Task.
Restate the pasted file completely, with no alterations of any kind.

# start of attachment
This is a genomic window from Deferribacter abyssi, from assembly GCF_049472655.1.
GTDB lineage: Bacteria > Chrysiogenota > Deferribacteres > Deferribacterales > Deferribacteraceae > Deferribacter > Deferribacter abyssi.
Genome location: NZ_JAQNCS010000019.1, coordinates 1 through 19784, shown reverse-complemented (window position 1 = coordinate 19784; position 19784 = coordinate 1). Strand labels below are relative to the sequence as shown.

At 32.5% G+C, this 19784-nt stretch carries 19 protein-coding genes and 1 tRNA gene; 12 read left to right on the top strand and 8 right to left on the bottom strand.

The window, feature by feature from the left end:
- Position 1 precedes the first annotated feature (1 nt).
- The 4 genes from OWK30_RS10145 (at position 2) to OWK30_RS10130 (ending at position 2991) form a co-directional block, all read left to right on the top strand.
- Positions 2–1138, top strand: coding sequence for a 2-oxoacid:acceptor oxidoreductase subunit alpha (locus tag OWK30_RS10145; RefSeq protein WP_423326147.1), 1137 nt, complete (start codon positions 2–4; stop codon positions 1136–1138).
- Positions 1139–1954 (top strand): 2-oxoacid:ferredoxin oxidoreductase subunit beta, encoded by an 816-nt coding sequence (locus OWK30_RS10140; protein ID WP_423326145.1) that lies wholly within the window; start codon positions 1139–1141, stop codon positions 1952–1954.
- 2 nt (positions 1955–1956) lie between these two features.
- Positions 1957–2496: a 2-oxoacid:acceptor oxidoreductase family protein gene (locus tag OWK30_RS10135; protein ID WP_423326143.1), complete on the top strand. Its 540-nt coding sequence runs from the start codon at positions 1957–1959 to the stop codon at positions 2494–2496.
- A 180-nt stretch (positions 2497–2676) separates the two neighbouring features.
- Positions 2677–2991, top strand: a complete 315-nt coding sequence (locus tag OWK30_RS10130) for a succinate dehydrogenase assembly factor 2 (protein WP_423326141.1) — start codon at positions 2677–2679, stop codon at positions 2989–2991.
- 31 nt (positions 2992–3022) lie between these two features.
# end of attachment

This is a genomic window from Deferribacter abyssi, from assembly GCF_049472655.1.
GTDB lineage: Bacteria > Chrysiogenota > Deferribacteres > Deferribacterales > Deferribacteraceae > Deferribacter > Deferribacter abyssi.
Genome location: NZ_JAQNCS010000019.1, coordinates 1 through 19784, shown reverse-complemented (window position 1 = coordinate 19784; position 19784 = coordinate 1). Strand labels below are relative to the sequence as shown.

At 32.5% G+C, this 19784-nt stretch carries 19 protein-coding genes and 1 tRNA gene; 12 read left to right on the top strand and 8 right to left on the bottom strand.

The window, feature by feature from the left end:
- Position 1 precedes the first annotated feature (1 nt).
- The 4 genes from OWK30_RS10145 (at position 2) to OWK30_RS10130 (ending at position 2991) form a co-directional block, all read left to right on the top strand.
- Positions 2–1138, top strand: coding sequence for a 2-oxoacid:acceptor oxidoreductase subunit alpha (locus tag OWK30_RS10145; RefSeq protein WP_423326147.1), 1137 nt, complete (start codon positions 2–4; stop codon positions 1136–1138).
- Positions 1139–1954 (top strand): 2-oxoacid:ferredoxin oxidoreductase subunit beta, encoded by an 816-nt coding sequence (locus OWK30_RS10140; protein ID WP_423326145.1) that lies wholly within the window; start codon positions 1139–1141, stop codon positions 1952–1954.
- 2 nt (positions 1955–1956) lie between these two features.
- Positions 1957–2496: a 2-oxoacid:acceptor oxidoreductase family protein gene (locus tag OWK30_RS10135; protein ID WP_423326143.1), complete on the top strand. Its 540-nt coding sequence runs from the start codon at positions 1957–1959 to the stop codon at positions 2494–2496.
- A 180-nt stretch (positions 2497–2676) separates the two neighbouring features.
- Positions 2677–2991, top strand: a complete 315-nt coding sequence (locus tag OWK30_RS10130) for a succinate dehydrogenase assembly factor 2 (protein WP_423326141.1) — start codon at positions 2677–2679, stop codon at positions 2989–2991.
- 31 nt (positions 2992–3022) lie between these two features.